CG animated feature films may be a richly successful market, but in the last year or two we've come to learn that doesn't automatically mean good filmmaking. In fact outside of Pixar's efforts and a certain "Shrek" franchise, the genre has been plagued by some quite bad films ranging from the ordinary (Madagascar) to the dull (Robots, Valiant) to the just plain bad (Shark Tale). Leave it to Aardman Studios to show that its not the method but the message that's important. That even the stop-motion animation genre, one long thought dead or marginal at best, can bear ripe fruit that will not only make the accountants happy but the audiences as well.
"Wallace & Gromit: The Curse of the Were-Rabbit" is without question both the best non live-action film and best family film since last year's "The Incredibles". Expanding any comedy series originally built around a half-hour format into a full-length feature is always a risky business, and yet the big screen adventures of the oddball English inventor and his mute genius dog are in fact more fun and entertaining than their previous series of Oscar-winning animated shorts. Even the likes of Aardman's first feature, the delightful but somewhat spotty "Chicken Run", pales in comparison on almost every level to this.
A stronger story, impressive production and technical values, and that refreshing sense of British wit all come together to pull off a very cinematic feature that will delight both long-time fans and newcomers all at once. The script follows some predictable lines to be sure, and new characters ranging from the over the top snobbish villain Victor Quartermaine (Ralph Fiennes hamming it up) to the effervescently snooty Lady Tottington (Helena Bonham Carter) aren't what you would call 'developed'. Yet it doesn't matter as the general storyline flows nicely, the gags keep flying thick and fast without any sense of lag or self-aware sarcasm, and the third act - usually the weakest point of all animated films - ends up being the film's strongest asset.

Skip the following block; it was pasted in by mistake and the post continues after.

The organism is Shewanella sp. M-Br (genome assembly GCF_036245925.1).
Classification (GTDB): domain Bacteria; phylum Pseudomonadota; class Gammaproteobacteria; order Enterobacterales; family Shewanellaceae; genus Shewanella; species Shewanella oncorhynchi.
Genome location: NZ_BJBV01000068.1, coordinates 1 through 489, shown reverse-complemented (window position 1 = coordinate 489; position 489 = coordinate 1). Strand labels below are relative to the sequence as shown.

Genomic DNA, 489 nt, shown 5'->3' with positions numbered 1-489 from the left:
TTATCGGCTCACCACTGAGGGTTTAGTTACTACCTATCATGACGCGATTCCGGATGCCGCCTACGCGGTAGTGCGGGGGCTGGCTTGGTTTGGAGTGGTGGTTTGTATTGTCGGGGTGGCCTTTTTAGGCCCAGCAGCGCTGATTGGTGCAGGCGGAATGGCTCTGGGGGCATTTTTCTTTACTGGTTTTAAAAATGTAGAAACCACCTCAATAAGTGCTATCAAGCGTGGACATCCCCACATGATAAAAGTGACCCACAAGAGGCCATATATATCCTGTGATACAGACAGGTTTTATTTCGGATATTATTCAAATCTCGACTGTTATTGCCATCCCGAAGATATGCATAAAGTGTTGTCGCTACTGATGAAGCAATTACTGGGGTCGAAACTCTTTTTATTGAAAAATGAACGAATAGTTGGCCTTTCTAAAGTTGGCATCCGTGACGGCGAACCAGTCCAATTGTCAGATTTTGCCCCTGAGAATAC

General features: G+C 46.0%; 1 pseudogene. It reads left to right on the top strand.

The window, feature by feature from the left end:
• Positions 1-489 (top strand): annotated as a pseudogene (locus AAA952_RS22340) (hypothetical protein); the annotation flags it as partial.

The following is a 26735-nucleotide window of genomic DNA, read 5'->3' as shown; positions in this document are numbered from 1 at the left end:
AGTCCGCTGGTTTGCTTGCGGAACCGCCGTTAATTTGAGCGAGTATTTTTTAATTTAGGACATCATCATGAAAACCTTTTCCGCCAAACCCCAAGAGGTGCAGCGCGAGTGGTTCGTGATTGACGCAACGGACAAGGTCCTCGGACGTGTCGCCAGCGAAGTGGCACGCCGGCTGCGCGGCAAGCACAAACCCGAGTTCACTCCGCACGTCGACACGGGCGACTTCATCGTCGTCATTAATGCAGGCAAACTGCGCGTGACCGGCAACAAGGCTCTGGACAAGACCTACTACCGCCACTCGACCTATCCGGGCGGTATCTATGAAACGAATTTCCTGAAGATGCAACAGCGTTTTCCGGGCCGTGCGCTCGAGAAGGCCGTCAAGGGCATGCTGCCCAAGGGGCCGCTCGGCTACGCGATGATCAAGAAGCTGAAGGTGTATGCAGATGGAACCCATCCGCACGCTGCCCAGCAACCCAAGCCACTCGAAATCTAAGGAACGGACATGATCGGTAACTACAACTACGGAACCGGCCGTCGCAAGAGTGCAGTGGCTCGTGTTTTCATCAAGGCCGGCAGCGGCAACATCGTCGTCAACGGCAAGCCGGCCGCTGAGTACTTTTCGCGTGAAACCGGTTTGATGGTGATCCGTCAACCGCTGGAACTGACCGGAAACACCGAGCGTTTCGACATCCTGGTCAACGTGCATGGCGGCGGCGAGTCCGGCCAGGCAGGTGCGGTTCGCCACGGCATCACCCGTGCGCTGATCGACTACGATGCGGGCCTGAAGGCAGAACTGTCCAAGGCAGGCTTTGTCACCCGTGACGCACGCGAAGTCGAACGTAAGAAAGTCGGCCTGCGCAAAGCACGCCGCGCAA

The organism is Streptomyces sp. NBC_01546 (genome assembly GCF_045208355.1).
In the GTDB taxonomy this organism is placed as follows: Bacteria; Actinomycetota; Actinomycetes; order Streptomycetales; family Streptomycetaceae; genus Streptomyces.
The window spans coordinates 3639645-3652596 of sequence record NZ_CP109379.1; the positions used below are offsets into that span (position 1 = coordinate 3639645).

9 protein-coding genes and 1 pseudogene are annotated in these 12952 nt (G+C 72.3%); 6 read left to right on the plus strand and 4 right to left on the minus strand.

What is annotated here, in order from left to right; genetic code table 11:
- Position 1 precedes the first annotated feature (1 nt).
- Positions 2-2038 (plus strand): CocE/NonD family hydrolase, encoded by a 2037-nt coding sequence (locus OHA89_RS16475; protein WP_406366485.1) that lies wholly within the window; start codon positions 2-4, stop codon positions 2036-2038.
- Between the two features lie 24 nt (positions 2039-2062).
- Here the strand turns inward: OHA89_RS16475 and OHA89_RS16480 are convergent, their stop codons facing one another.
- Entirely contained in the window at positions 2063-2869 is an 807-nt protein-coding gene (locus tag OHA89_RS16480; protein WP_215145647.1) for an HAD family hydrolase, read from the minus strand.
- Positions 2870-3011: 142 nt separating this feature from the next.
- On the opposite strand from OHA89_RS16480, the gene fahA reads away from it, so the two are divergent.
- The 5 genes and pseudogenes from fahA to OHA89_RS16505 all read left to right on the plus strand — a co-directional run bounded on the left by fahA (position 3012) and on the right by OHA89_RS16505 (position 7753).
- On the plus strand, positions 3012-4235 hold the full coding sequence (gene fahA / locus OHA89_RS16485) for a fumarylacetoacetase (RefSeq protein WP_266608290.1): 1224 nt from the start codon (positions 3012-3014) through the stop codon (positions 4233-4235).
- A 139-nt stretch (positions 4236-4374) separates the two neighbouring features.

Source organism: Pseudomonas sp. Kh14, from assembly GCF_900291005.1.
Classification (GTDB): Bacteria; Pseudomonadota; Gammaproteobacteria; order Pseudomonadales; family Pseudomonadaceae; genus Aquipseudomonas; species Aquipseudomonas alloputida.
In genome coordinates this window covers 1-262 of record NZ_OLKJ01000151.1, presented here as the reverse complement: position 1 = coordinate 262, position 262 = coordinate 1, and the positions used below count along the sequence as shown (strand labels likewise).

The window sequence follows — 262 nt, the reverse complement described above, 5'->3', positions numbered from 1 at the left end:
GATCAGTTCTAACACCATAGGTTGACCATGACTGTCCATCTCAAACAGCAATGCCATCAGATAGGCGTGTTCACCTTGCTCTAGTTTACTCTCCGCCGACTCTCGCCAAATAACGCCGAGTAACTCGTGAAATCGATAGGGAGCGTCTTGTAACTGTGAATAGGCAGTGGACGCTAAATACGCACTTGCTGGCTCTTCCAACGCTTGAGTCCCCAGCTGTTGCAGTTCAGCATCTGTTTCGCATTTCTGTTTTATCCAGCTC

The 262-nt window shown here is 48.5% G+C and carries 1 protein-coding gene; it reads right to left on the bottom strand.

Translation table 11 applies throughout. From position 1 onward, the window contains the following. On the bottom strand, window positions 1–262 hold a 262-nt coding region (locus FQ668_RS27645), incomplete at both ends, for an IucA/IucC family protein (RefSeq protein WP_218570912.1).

Admittedly the early scenes of the film seem like merely a continuation of the shorts but it helps both setup the film's setting and quickly makes it all accessible to those who've never heard of this pair of plasticine pals. As the film progresses it manages to combine a throwback monster movie B-plot with some both dry understated and wildly over the top British humour including plenty of slapstick, satire, clean 'dirty' jokes for the kiddies, more double entendres than a James Bond film, a lot of groan-inducing puns and plenty of visual sight gags. The pace only increases as the film progresses which makes the final half-hour a rather breathlessly enjoyable fun romp.
On a technical level as well its superb. The feature unrolls on a much larger scale than the shorts did and whilst there's still the welcome home-made feel to all the plasticine on display, many of the shots that make up the film are an impressive accomplishment that can only have been done with a lot of time, care and effort. Not just the size of the production but the cinematography, lighting and overall character/set designs are all expertly crafted to fit perfectly into this world. A handful of CG effects are seamlessly blended in to pull off some memorable moments ranging from an ever spinning maelstrom of bunnies inside a vacuum chamber to a dissipating were-rabbit mist silhouette.
The only real downside that can be said is that at times it goes for the obvious. Despite all the naughty little jokes for adults, this does aim at essentially a younger crowd than you'd expect. Thus the storytelling and characterisation of the script are decidedly on the simple and admittedly derivative side. Still, it's a minor quibble at best - the film is utterly charming, witty and entertaining for all ages from start to finish. A visual treat which packs genuine fun and heart, something missing from so many films of late its quite shocking to see such qualities again. Simply a delight.